from graphic novel guest blogger Francisca Goldsmith:
Arne Bellstorf’s graphic novel history of a very early chapter in the career of the Beatles introduces Americans not only to the feel and look of the group’s German premier, but also gives us a fine intro to a well recognized creator in today’s German comics. While we have seen increasing availability of contemporary work in translation from Belgium, France and Israel, this is among the first to reach general readers from Germany. And certainly seeing and hearing the story of the Beatles’ earliest days, which took place on stages in Hamburg’s bars, offers a genuine sense of place.
Beyond the finely detailed street scenes, band posters, and interactions among the original band members and their German hosts, we get a good look at West Germany at a time when it has been made a politically recharged nation: the Berlin Wall was erected only months before the Beatles’ premier; the town of Hamburg looks almost provincial in exterior scenes; yet the coffee shops and bars are rife not only with cigarette smoke but with political concerns.
Bellstorf tells the story through a German friend of the Beatles, Astrid Kirchherr, adding another layer to the onion of personalized history. To add a period sound to your reading, listen to the Lennon/McCartney song, in mono, from which the book’s title is taken.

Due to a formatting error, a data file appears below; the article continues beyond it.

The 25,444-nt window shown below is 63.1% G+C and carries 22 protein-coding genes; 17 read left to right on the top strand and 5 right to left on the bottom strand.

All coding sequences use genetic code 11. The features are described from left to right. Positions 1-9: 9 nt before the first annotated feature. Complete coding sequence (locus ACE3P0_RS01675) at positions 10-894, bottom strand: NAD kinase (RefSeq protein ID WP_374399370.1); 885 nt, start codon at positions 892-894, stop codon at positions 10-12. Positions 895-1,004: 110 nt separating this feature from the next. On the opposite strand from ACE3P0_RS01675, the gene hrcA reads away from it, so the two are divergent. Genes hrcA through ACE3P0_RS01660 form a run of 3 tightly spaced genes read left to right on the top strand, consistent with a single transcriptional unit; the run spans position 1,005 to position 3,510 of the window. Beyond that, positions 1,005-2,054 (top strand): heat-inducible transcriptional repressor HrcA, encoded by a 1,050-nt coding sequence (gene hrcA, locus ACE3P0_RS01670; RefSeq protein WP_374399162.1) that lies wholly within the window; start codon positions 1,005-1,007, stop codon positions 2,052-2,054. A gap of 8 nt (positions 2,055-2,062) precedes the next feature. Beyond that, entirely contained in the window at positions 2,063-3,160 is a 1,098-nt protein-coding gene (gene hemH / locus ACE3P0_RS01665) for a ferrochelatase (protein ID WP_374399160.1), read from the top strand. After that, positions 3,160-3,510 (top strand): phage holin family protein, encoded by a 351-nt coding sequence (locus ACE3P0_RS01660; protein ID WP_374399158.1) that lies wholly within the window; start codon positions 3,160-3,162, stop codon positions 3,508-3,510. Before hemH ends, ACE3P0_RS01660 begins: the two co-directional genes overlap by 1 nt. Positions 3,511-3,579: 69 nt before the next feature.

BELLSTORF, Arne. Baby’s in Black: Astrid Kirchherr, Stuart Sutcliffe, and the Beatles. Tr. from German by Michael Waaler. 196p. First Second. May 2012. Tr $24.99. ISBN 978-1-59643-771-5. LC 2011049680.
Adult/High School–In the 50 years since the Beatles entered the world stage, generations have become familiar not only with their music but also with the outline of how they came to be a group. Bellstorf, however, provides a missing chapter in that story by concentrating his attentions on Stuart Sutcliffe, one of the original band members when the group arrived in Hamburg from Liverpool, and the woman for whom he left the proto-Beatles in Germany. Through appropriately scratchy gray shadows and deep black ink, readers are introduced to Astrid Kirchherr, a photographer’s assistant (who incidentally introduced what would become the early Beatle haircut by giving Stu a new look during this period), and told how she came to meet the Beatles through her friend Klaus, who took her to see them after discovering them in a nightclub. Although John and George have necessarily highlighted roles in this history, readers stay with Astrid and Stu as they become friends and lovers, and as Stuart becomes increasingly manic and ill. The relationships among the musicians, the wannabe musician Klaus, and Astrid and her mother are all brought to life, providing a narrative texture that suits any chapter of Beatles’ history. Bellstorf keeps his images relatively simple but defining features such as noses and speaking styles help readers keep track of not just people but also moods. A best seller in Germany, this book should find audiences here with ease. Make sure your Beatles collections are in good condition.–Francisca Goldsmith, Infopeople Project, CA